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  • Chris Bratton - Tech Journalist

Midwest’s newest tech hub on the rise: Columbus, Ohio, is the centre of attention

Columbus, Ohio, is rapidly rising as the central tech hub for the Midwest. Like Silicon Valley holds its crown as the centre for large tech enterprises, Columbus is on its way to being in the same category. It started with millions of dollars poured into the area as the Olentangy and Scioto rivers came together, making the “Test City” a place full of opportunities.

Investors keen on developing tech are always one step ahead of new business decisions as it’s what keeps them on top of the curve. It doesn’t matter where you are. Tech will flourish, and its surrounding will only evolve. It reflects perfectly in Columbus, Ohio.

The “Test City, USA” is the home of The Ohio State University, making it an exciting place for hiring fresh graduates. On the other hand, San Francisco, New York, and Seattle usually dominate the American tech industry. You’ll find the largest tech companies at those locations. Startups and even established multinationals are finding the tools required in the Midwest. Over $3 billion was injected by Venture capitalists in the last 20 years into subsectors of tech. They were mainly focused on healthcare and insurance startups.

Investment grew remarkably in the previous four years and especially during the pandemic.

From 2019 to 2020, investment went from $583 million to over a billion. From this batch, half is invested in a healthcare company called Olive, and another one is an autonomous robotics company called Path Robotics. In 2022, already $110 million fuelled startup companies in Columbus, Ohio.

Once, these opportunities were only available at centralised coastal locations, also known as “the rise of the rest.” Only nontraditional tech centralised platforms were spread across the globe. Now big tech such as Intel, Facebook and Amazon already have plans for Columbus. On the other hand, Intel came late to the party but with big news. They planned to create two chip factories outside the city, which will employ over 3,000 people on-site and planet more indirectly. Those investments turned out quite profitable as Olive is now valued at over $4 billion and made headlines with CvoermyMeds, acquired by McKesson Corp. It was developed in 2017 for $1.4 billion, the first $1 billion exit in Central Ohio.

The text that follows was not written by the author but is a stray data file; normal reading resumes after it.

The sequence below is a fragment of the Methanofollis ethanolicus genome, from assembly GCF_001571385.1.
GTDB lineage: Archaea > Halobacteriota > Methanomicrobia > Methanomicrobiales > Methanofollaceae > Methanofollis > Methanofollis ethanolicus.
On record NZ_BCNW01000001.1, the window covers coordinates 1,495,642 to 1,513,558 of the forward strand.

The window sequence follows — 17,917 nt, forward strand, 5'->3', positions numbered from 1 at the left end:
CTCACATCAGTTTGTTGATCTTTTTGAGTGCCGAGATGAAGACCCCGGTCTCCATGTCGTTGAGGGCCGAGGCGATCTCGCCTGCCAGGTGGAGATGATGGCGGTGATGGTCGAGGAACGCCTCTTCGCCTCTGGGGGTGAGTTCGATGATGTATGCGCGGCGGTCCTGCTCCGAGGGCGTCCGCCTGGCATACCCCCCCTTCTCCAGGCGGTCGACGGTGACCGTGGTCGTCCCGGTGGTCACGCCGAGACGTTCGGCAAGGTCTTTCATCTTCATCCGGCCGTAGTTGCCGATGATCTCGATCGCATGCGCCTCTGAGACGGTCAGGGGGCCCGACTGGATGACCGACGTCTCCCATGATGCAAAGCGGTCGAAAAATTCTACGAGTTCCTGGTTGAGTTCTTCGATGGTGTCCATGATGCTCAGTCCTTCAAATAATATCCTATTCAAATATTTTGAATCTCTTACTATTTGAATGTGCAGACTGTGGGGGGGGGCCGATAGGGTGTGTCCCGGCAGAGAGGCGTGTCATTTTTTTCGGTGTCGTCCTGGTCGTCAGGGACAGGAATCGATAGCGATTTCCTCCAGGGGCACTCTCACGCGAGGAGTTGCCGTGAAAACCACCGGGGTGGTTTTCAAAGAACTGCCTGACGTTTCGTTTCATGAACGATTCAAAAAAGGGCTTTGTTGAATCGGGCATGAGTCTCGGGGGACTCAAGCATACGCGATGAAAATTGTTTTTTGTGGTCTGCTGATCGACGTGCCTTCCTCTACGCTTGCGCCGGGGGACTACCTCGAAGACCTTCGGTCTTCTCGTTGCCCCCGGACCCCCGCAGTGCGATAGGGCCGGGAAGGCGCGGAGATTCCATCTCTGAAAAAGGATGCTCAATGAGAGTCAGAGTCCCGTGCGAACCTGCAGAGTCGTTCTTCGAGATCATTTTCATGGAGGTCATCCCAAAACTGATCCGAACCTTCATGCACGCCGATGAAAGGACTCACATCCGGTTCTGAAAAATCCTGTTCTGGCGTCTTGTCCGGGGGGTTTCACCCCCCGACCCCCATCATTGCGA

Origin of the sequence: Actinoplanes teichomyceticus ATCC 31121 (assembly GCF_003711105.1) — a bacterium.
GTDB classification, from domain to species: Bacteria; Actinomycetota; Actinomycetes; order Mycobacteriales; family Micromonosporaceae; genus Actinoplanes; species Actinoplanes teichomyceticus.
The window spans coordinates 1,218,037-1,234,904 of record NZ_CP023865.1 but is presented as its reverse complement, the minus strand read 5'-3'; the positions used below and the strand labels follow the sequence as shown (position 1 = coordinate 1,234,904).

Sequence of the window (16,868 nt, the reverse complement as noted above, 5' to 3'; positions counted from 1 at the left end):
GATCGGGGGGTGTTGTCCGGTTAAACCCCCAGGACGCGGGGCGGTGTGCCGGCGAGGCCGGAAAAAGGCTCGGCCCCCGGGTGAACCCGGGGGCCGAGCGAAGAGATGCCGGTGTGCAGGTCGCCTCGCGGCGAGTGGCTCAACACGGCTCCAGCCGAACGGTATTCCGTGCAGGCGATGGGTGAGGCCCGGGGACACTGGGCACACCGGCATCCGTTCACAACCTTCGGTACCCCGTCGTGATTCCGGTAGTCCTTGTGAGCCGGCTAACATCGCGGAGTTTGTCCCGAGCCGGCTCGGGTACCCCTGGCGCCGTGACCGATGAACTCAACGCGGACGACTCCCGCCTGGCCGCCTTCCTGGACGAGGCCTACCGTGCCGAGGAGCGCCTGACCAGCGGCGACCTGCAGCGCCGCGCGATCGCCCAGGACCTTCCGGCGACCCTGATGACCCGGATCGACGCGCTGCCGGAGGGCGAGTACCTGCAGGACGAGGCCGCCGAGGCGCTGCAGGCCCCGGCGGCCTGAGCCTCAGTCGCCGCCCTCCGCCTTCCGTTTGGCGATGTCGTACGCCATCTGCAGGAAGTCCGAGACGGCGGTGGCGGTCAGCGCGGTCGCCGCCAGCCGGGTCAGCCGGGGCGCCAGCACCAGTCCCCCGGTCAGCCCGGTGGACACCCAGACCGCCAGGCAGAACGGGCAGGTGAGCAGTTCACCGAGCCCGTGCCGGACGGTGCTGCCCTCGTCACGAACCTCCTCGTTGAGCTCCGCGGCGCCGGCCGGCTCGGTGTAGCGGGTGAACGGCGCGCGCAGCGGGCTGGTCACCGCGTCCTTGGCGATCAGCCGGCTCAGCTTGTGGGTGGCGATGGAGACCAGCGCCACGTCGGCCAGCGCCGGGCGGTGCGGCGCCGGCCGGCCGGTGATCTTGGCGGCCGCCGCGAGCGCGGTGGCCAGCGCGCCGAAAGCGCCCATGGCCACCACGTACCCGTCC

The European Union and the United States have many facilities that empower tech companies. They create business opportunities and jobs and reshape the economy. As the location is still in its early stage of development, living cost is low compared to other tech hubs. Madison Mikhail Bush, CEO and founder of Point, an app for nonprofit organisations, along with Columbus native, said: “It was a little rocky.” But turned out to be okay.

Getting the attention of venture capitalists in Columbus was not easy a few years back. GiftHealth’s Potts discussed the funds setting up the area for success and “improved by leaps and bounds.”

The Ohio State University (OSU) board set up a $100 million fund in 2012 to support the startup ecosystem divided into multiple funds. This shows how far they are willing to go in future-forward ventures. When the coronavirus hit us, the new centre for tech connected many large businesses and startups quickly, and it became clear that this was a subject to pursue.

Columnists and researchers predict that Columbus will be a beacon of light on the map within the next five years. Many people are trying to accommodate in the central hub, but they will also benefit from the newly opened opportunities. Ohio state technology commercialisation and Innovation District is getting the attractive factor it deserves. Over 17,000 displaced chemical workers may also find great options at the future central tech hub in the Midwest.


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